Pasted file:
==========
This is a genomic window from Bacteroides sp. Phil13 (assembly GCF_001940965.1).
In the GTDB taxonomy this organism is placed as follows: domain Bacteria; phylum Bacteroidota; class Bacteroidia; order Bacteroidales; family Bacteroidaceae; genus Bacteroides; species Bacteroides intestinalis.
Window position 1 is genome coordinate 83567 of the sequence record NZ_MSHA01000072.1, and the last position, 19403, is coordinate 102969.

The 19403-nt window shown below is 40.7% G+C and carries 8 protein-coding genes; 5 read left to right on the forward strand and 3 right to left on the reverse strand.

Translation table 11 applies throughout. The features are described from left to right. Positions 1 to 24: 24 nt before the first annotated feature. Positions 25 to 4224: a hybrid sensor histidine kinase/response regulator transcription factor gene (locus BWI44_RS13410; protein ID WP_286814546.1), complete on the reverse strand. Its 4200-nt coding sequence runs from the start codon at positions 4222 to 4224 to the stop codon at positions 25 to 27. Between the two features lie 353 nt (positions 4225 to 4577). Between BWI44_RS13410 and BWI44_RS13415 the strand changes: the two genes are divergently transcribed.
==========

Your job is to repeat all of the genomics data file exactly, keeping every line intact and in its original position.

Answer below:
This is a genomic window from Bacteroides sp. Phil13 (assembly GCF_001940965.1).
In the GTDB taxonomy this organism is placed as follows: domain Bacteria; phylum Bacteroidota; class Bacteroidia; order Bacteroidales; family Bacteroidaceae; genus Bacteroides; species Bacteroides intestinalis.
Window position 1 is genome coordinate 83567 of the sequence record NZ_MSHA01000072.1, and the last position, 19403, is coordinate 102969.

The 19403-nt window shown below is 40.7% G+C and carries 8 protein-coding genes; 5 read left to right on the forward strand and 3 right to left on the reverse strand.

Translation table 11 applies throughout. The features are described from left to right. Positions 1 to 24: 24 nt before the first annotated feature. Positions 25 to 4224: a hybrid sensor histidine kinase/response regulator transcription factor gene (locus BWI44_RS13410; protein ID WP_286814546.1), complete on the reverse strand. Its 4200-nt coding sequence runs from the start codon at positions 4222 to 4224 to the stop codon at positions 25 to 27. Between the two features lie 353 nt (positions 4225 to 4577). Between BWI44_RS13410 and BWI44_RS13415 the strand changes: the two genes are divergently transcribed.